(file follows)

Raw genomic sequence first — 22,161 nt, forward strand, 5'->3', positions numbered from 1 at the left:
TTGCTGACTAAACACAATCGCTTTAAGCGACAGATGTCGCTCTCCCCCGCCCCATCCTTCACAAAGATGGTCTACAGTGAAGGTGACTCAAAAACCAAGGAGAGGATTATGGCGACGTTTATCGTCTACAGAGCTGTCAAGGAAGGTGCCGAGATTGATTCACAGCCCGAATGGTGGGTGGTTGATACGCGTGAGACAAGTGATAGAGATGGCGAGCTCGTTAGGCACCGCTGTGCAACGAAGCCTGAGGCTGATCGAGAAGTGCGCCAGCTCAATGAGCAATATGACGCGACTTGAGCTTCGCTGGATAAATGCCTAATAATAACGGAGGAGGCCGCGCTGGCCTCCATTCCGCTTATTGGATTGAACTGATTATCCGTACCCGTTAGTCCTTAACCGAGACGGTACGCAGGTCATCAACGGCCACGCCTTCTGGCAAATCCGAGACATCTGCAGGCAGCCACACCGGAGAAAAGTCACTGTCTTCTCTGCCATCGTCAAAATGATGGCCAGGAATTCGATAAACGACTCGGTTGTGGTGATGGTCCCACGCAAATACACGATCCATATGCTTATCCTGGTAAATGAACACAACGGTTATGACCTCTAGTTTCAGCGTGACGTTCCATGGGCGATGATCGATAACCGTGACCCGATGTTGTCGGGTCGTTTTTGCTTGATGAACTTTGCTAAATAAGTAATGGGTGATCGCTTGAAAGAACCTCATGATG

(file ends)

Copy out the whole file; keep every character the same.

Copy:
Raw genomic sequence first — 22,161 nt, forward strand, 5'->3', positions numbered from 1 at the left:
TTGCTGACTAAACACAATCGCTTTAAGCGACAGATGTCGCTCTCCCCCGCCCCATCCTTCACAAAGATGGTCTACAGTGAAGGTGACTCAAAAACCAAGGAGAGGATTATGGCGACGTTTATCGTCTACAGAGCTGTCAAGGAAGGTGCCGAGATTGATTCACAGCCCGAATGGTGGGTGGTTGATACGCGTGAGACAAGTGATAGAGATGGCGAGCTCGTTAGGCACCGCTGTGCAACGAAGCCTGAGGCTGATCGAGAAGTGCGCCAGCTCAATGAGCAATATGACGCGACTTGAGCTTCGCTGGATAAATGCCTAATAATAACGGAGGAGGCCGCGCTGGCCTCCATTCCGCTTATTGGATTGAACTGATTATCCGTACCCGTTAGTCCTTAACCGAGACGGTACGCAGGTCATCAACGGCCACGCCTTCTGGCAAATCCGAGACATCTGCAGGCAGCCACACCGGAGAAAAGTCACTGTCTTCTCTGCCATCGTCAAAATGATGGCCAGGAATTCGATAAACGACTCGGTTGTGGTGATGGTCCCACGCAAATACACGATCCATATGCTTATCCTGGTAAATGAACACAACGGTTATGACCTCTAGTTTCAGCGTGACGTTCCATGGGCGATGATCGATAACCGTGACCCGATGTTGTCGGGTCGTTTTTGCTTGATGAACTTTGCTAAATAAGTAATGGGTGATCGCTTGAAAGAACCTCATGATG